Prevention and Planning is the Key to Survival
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Smoke detectors (as pictured at right) are one of those amazing inventions that are saving thousands of lives each year. They are important for the safety of you, the rest of your family and your home. Every home should have at least one smoke detector. They warn you of a fire. This is especially important at night when everyone is asleep.
All smoke alarms consist of two basic parts: 1) a sensor to sense the smoke; and 2) a very loud electronic horn to wake people up. Some smoke detectors run off 120-volt house current, but most detectors run off of 9-volt batteries.
The two most common types of smoke detectors used today are: 1) the photoelectric detector and 2) the ionization detector. Both types sound an alarm when smoke enters the smoke detectors.
Smoke alarms should be installed in every room and the attic in the home. If you live in a two story home, put smoke alarms on both levels of the home. Your father should install the smoke alarms; you can help him. Smoke alarms should be mounted on the ceilings or the upper end of a wall.
If you are limited by the number of smoke alarms:
- put a smoke alarm outside of the bedrooms if you have only one smoke alarm.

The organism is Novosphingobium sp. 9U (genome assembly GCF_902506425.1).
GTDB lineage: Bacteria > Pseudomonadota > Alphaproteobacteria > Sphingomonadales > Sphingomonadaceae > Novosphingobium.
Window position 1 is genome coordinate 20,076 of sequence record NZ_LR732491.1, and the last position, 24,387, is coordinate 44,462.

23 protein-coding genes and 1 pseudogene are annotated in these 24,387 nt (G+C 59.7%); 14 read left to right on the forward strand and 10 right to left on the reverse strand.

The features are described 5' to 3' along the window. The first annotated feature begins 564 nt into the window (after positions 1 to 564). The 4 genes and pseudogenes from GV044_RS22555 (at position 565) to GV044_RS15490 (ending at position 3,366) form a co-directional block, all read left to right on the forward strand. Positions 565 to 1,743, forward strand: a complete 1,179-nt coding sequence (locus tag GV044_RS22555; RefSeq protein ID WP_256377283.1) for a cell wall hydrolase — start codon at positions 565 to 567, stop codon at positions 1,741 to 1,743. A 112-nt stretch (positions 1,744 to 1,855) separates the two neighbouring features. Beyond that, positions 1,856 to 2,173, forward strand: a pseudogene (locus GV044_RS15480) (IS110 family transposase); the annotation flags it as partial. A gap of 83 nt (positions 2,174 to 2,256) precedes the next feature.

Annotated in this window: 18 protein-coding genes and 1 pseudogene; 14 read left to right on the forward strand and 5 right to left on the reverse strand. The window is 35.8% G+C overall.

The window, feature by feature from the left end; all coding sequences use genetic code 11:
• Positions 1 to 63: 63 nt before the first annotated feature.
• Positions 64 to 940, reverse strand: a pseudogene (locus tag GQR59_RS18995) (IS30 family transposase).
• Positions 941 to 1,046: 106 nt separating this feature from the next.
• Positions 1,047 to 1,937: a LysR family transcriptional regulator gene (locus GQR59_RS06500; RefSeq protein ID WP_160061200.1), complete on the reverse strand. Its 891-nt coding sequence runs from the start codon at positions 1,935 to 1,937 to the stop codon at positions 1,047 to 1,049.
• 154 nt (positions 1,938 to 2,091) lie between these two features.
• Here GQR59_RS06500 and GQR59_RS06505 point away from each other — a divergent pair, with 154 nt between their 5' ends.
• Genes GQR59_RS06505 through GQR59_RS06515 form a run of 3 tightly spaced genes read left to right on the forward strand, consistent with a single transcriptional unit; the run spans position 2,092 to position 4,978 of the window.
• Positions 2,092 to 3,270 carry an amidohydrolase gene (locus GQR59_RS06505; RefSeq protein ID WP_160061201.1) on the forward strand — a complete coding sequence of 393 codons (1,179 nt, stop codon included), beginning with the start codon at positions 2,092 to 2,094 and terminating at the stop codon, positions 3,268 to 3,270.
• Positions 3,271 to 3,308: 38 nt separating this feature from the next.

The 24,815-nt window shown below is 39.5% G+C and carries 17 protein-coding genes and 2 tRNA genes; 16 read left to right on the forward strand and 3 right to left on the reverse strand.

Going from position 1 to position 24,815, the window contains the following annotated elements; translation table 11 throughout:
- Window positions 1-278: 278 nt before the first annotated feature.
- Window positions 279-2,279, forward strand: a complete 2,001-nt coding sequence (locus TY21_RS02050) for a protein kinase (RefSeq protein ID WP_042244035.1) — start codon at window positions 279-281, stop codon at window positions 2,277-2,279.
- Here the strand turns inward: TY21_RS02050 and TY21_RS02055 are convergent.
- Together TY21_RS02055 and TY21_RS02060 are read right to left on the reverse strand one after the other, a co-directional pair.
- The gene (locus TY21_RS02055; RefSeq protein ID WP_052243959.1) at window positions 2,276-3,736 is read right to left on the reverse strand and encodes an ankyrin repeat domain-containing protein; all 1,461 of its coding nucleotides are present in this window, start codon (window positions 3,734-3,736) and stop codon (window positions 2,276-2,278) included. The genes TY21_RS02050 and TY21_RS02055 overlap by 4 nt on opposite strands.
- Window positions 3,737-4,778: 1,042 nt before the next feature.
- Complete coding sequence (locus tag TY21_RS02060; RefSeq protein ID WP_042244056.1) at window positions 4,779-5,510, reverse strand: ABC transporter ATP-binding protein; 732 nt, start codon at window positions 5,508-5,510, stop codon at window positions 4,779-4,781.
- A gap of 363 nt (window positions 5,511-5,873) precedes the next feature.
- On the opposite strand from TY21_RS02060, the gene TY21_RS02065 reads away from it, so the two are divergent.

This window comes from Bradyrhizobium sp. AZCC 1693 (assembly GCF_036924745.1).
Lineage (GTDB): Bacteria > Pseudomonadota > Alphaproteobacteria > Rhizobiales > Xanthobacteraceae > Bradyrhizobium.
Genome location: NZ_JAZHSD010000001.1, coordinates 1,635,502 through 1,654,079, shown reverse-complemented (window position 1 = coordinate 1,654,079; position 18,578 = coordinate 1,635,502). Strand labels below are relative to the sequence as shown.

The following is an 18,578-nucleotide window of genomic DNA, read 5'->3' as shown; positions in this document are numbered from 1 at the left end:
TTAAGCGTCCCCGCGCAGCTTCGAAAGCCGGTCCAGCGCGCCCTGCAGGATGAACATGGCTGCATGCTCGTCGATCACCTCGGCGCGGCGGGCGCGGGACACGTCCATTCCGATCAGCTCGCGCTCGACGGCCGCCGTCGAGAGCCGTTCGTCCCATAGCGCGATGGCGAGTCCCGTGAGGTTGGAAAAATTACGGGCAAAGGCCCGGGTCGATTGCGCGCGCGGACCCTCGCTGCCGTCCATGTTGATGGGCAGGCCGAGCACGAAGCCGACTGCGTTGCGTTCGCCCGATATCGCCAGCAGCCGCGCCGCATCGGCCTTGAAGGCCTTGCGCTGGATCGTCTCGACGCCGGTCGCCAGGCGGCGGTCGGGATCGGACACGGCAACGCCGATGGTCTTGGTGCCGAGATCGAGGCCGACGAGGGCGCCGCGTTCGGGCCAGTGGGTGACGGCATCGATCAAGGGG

- put one in the kitchen and outside the bedrooms if you have two smoke alarms.
Smoke alarms must be maintained properly, so they will warn you in case of fire. Proper maintenance requires:
- testing every month. The alarm can usually be tested by pushing a button on the face of the smoke alarm.
- if your smoke alarm begins to chirp like a bird every minute or so, the batteries are weak and need to be replaced immediately.
- batteries should be replaced yearly. It is recommended to replace the batteries during Fire Prevention Week. Fire Prevention Week occurs in the week that October 9 falls. October 9 marks the anniversary of the “Great Chicago Fire of 1871.”
Smoke Alarms are a wise investment.
They Save Lives.
Burglaries have been getting worse, and people are installing burglar bars on their windows and exterior doors on their homes to protect their families. Burglar bars are making homes safe, but also pose a danger in case of fire. To eliminate the fire hazard, the Houston Fire Department advises the following to eliminate the fire hazard:
The installation and use of burglar bars are regulated by the City of Houston Uniform Building Code. Bars, grilles or grates may be installed on windows or doors of residences if they meet the following requirements:
Anyone must be able to open the burglar bars from the inside without the use of a key or special knowledge or effort, even a child.
If burglar bars are installed, your home should have smoke detectors installed as follows: If the bedrooms are on separate sides of the house or separated in any way, one smoke detector is required to protect each sleeping area or hallway.
- One smoke detector is required for each level of the house if the house is more than one story.
- When bedrooms are upstairs, the smoke detector shall be installed on the ceiling near the stairway.
- If bedroom ceilings are more than 24 inches higher than the hallway ceiling, smoke detectors shall be installed in the bedrooms and in the hallway.